Regulatory T (Treg) lymphocytes showed increased interleukin-2 receptor subunit alpha (IL2RA), forkhead box P3 (FOXP3), GATA binding protein 3 (GATA3), T-box transcription factor protein (TBX21), CCR4, and signal transducer and activator of transcription 5B (STAT5B) expression. Memory T-cells exhibited increased in IL2RA, FOXP3, HLA-DRA, GATA3, β2 microglobulin (β2M), CD44, NFKB1, and TNFRSF1B expression.

The NBD group exhibited Treg lymphocyte predominance of about 75%, whereas TFH cells predominated in the JD and MON cohorts at 10% and 13%, respectively. Memory T-cells comprised 85%, 76%, and 60% of lymphocytes in JD, ES, and MON donors, respectively, but were fewer in NBD donors.

The NBD profile, which consisted of insulin-tolerized TH1 lymphocytes and Treg lymphocytes in the low and high expression groups, respectively, indicated a suboptimal cytokine and TCR combination. These findings suggest peripheral tolerance for insulin-targeted helper T-cells and islet-targeted immunity absence in normal individuals.

ES individuals exhibited ongoing anti-insulin responses. The P9 switch was functional for C-peptide-targeted T lymphocyte clones.

The GMM analysis trained on 14 samples from five, four, and five NBD, JD, and ES donors, respectively, showed that the prediction results of about 90% of T1D patients matched estimated and certain findings for all cases.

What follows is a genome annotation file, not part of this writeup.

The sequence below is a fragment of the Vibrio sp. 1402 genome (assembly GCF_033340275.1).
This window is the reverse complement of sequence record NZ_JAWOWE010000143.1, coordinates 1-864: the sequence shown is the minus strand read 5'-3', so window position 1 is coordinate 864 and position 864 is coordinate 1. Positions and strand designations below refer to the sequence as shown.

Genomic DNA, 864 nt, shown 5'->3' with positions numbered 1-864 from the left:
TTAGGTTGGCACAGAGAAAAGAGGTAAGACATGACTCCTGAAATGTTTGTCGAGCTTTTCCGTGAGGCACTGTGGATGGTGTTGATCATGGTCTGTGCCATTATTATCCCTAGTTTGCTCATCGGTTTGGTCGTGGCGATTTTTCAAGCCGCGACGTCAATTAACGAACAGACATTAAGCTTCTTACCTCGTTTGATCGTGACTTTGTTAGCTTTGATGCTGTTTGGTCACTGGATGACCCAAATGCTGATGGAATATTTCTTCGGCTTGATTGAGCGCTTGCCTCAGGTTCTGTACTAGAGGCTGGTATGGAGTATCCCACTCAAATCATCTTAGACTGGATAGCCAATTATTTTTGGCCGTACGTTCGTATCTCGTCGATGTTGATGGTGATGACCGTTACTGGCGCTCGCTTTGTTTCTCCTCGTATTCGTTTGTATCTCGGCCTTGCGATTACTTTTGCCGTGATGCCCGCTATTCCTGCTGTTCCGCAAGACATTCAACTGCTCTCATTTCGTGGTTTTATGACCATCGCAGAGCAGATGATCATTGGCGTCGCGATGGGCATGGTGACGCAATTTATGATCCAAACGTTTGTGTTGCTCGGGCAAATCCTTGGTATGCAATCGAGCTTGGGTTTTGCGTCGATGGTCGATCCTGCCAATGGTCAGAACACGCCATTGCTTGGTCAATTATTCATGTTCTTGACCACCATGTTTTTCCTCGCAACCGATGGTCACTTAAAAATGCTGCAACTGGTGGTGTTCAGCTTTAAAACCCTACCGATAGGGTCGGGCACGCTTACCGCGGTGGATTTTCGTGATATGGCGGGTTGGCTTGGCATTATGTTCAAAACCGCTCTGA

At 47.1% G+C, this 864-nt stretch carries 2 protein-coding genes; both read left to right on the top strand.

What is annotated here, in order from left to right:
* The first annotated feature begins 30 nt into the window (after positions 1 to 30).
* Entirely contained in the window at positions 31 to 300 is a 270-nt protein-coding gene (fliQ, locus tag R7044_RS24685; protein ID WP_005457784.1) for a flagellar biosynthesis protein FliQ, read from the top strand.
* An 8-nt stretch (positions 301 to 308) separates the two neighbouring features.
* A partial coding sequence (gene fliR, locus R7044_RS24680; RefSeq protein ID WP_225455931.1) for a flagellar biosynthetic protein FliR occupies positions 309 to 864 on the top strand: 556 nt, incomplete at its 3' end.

Based on the study findings, islet autoimmunity could be diagnosed in peripheral blood by antigen-targeted helper T-cell profiling in near real-time with high accuracy.

Journal reference:
  • Sharma, S., Tan, X., Boyer, J., et al. (2023). Measuring anti-islet autoimmunity in mice and human by profiling peripheral blood antigen-specific CD4 T cells. Science Translational Medicine. doi:10.1126/scitranslmed.ade3614

Posted in: Molecular & Structural Biology | Medical Science News | Medical Research News | Medical Condition News | Disease/Infection News

Tags: Antibodies, Antigen, Autoimmune Disease, Autoimmunity, Blood, CD4, Cell, Cell Sorting, Chemokine, Children, Cytokine, Cytometry, Diabetes, Endocrine, Flow Cytometry, Fluorescence, Gene, Gene Expression, Genes, Genomic, Glucagon, Glycemia, Human Leukocyte Antigen, immunity, Insulin, Interferon, Interferon-gamma, Interleukin, Interleukin-2, Kinase, Leukocyte, Lymphocyte, Lymphoma, Medicine, Necrosis, Pancreas, Polymerase, Polymerase Chain Reaction, Protein, Receptor, Ribonucleic Acid, RNA, T Lymphocyte, T-Cell, Transcription, Transcriptomics, Type 1 Diabetes, Tyrosine, Zinc

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Pooja Toshniwal Paharia

Dr. based clinical-radiological diagnosis and management of oral lesions and conditions and associated maxillofacial disorders.